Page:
The sad fact is that while those of us who follow politics closely ground every detail about Obama into dust over the last six months or so the great mass of Americans only know that he is the black guy who is running for president.
The country needs to meet and become acquainted with the Senator Obama in this video.
I couldn't agree more with the need for a fighter. Not to fight the primaries over again, but I didn't see Senator Clinton as more of a fighter than Senator Obama. Neither one seems inclined toward a large battle.
Neither Bush is a fighter, but they both had plenty of people who were willing to do their fighting for them. How come no Democrat ever has the kind of help that Republicans get?
Since there is apparently no living Democrat who is willing to go to the mattresses for the party's nominee, Obama is left on his own. He's got to get it done, and in the next ten days, or this is just going to get worse as the summer goes on.
On the vice-president candidate:
The only reason to turn down a VP spot is because you have something in you or in your history that would make you an untenable candidate. If some one takes themselves out of the running, we have to respect that.
Obama better not be depending on his VP choice to make up for any perceived deficiencies in him as a president. He's the top of the ticket and no running mate is going to sell him.
I just better be a universally acknowledged good choice, rather than a safe choice.
I guess I am stupid, but can anyone explain to me why not one Democrat was able to do this during the years of Republican majority?
Is it only because all the Republicans will uphold his hold, so to speak?
The Republicans filibuster everything the want to and apparently suffer no political damage from doing so. Why, then, were Democrats so fearful of using the filibuster? Why don't the Democrats make the exact same threat, the so-called nuclear option, that Bill Frist made?
Like you, I have no idea how Ms. Vilsack's endorsement of John Kerry effected the outcome there in 2004. Her endorsement came after the widespread campaign to bring down Howard Dean was already in full swing.
But, I was in Iowa at the time and I do recall that while it was stated that her endorsement was not an endorsement by Gov. Vilsack, nudge-nudge, wink-wink, pretty much everyone in Iowa I talked with assumed that it was.
I have always held that the big story was not Dean but the Deaniacs. He didn't make us, we made him.
People who had never donated money, volunteered their time or even paid attention to campaigns before Labor Day got involved. People who hadn't done anything political other than voting, since college or ever, made changes in their lives to become more active and attentive citizens.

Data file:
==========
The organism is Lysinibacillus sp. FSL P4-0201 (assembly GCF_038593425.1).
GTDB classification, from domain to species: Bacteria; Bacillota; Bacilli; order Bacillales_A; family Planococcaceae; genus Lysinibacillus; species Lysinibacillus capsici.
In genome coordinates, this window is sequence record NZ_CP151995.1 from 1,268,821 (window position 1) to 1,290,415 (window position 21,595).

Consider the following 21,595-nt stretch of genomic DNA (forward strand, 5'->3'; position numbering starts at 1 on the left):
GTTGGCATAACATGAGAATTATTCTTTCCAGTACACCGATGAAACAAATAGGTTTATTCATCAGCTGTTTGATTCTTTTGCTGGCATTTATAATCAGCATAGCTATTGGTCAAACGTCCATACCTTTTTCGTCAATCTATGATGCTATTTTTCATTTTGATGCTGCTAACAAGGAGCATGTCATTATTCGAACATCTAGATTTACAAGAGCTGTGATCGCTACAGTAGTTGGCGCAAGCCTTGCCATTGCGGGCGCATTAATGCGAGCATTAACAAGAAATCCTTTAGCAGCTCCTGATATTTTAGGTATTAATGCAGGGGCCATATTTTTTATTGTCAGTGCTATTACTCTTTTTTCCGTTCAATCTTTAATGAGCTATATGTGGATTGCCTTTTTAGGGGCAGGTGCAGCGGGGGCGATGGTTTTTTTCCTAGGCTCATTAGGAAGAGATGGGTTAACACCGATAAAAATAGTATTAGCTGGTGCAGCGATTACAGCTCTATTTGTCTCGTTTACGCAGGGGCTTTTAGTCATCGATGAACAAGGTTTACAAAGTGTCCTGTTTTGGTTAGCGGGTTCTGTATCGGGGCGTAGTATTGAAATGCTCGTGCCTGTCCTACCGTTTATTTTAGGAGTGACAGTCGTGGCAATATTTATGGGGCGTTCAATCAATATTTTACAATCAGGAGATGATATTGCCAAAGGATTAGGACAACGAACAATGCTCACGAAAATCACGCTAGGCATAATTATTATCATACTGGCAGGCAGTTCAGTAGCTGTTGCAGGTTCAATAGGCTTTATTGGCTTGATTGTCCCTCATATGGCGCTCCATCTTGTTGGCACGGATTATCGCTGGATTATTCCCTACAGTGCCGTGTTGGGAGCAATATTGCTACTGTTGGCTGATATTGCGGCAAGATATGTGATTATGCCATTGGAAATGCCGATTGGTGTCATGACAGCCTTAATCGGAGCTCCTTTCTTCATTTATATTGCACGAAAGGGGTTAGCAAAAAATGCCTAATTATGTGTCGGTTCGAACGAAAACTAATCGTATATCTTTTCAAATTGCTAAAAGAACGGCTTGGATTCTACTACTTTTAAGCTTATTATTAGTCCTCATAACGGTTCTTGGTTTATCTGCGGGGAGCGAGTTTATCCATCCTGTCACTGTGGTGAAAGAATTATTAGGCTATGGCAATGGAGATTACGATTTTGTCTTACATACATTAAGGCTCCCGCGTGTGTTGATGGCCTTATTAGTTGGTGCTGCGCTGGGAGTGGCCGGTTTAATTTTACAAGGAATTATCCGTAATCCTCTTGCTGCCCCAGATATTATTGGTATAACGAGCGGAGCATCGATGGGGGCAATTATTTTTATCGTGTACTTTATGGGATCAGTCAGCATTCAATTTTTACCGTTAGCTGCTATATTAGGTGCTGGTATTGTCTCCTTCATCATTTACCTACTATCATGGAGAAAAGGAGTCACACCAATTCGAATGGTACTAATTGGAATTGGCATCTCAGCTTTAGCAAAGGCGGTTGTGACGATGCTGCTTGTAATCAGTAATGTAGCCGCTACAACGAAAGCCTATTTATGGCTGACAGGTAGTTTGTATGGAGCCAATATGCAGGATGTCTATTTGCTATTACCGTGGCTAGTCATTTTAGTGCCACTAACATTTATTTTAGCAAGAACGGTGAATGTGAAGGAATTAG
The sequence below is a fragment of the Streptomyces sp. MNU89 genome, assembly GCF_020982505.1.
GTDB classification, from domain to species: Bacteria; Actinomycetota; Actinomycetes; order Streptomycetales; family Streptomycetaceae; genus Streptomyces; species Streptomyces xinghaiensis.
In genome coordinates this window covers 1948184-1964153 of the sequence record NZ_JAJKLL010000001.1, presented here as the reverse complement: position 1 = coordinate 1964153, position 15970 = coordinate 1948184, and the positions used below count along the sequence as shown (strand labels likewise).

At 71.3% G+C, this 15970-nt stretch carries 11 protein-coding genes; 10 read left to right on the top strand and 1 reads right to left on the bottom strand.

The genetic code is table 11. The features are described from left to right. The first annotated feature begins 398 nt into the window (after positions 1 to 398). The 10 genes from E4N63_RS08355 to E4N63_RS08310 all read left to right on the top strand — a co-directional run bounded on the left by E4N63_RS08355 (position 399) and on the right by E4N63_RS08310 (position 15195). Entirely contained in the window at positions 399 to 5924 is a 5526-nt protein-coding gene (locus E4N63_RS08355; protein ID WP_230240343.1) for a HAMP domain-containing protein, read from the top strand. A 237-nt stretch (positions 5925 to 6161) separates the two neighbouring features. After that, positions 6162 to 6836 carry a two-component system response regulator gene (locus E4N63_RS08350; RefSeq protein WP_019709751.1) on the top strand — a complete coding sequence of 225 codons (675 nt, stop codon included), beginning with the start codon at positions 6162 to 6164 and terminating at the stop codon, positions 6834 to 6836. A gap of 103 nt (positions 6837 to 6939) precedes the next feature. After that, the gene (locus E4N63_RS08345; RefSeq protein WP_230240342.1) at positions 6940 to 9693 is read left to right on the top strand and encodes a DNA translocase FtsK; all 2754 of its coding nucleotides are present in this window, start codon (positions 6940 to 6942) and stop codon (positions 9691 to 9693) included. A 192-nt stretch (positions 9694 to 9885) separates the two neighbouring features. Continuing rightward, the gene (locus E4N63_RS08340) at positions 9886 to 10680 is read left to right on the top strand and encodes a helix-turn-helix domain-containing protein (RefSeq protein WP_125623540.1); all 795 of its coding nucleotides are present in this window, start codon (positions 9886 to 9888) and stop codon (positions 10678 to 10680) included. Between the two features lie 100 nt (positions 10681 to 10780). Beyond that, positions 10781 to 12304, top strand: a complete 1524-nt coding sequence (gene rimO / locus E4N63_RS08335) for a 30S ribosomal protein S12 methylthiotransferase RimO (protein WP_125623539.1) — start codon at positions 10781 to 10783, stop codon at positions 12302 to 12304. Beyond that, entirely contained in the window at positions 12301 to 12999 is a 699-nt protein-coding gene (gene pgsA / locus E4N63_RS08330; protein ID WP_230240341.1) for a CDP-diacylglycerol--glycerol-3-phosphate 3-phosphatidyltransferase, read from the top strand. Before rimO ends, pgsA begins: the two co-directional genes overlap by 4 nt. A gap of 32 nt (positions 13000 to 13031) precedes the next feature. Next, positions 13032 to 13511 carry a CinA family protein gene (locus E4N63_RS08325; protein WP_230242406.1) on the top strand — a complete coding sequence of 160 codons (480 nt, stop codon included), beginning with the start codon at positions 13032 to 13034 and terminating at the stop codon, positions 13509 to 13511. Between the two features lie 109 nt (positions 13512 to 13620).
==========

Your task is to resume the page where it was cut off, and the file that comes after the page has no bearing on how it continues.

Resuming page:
And it wasn't all about the Kiddie Korps that the corporate press/media focused on. At most Dean events I was part of, including Iowa, there were as many people older than I was, 49, than younger.
Dean was not the producer or the leader, but instead he was the product of a diverse movement of people into politics in reaction to the Republican and right-wing excesses that began in the 90s and, with the invasion of Iraq, lit some fires.
Currently the most visible product of this movement is the left blogosphere. We won't really know or understand the effects of this movement for a few years.
Many of the people who were activated in 2003-2004 have not continued their activism, but many have and they are part of all three of the major candidates' campaigns.
If the apparent level of excitation is less than it was in 2003-2004, it is because the people are already engaged.
On MSNBC tonight, Rudy's position was declared to be the same as John Kerry's during the 2004 campaign, and it was touted as evidence of Rudy's toughness and courage in taking on Bush's handling of the Iraq War.
The Democratic Party has a chance to win a Lieberman-proof majority. It is the second such opportunity. Last time they choked. I am not sure whether they are really ready this time, but it is in this respect that the grassroots, netroots and any progressive with a voice can and should push them into doing it.
In 2006, the Democrats won as a result of a disparate set of people and forces, and despite their refusal to attack Bush & the Republicans on Iraq in a straightforward manner. It is my hope that they will not hold back this time.
I wrote that test and apart from being bitter that it isn't called the James Powell Litmus Test (kidding, really), I feel sometimes it was and is misunderstood.
I wrote it out of frustration. It was a response to the corporate press/media's behavior, adopted even by "some Democrats" we know, which was to label any candidate supported by the left blogosphere or citizen activists as "far left." Along with this was a tendency to magnify policy differences that were real, but not a barrier to broad support for Democratic candidates who were willing to stand up for the Democratic base and their interests rather than criticizing them or hiding from them.
It's true, as at least one person wrote, that there is no policy on this list. There's a simple reason for that. Until we get rid of Bush/Cheney and until we start to re-democratize the corporate press/media structure and until we can the dismantle the right-wing propaganda machine, our policy must be doing those things. None of the policies we want to adopt and none of the policy areas that we deem important are going to get any attention until we make those changes.
This is the only time in my life that I said something that other people thought was interesting or important enough to quote and talk about. It is very flattering.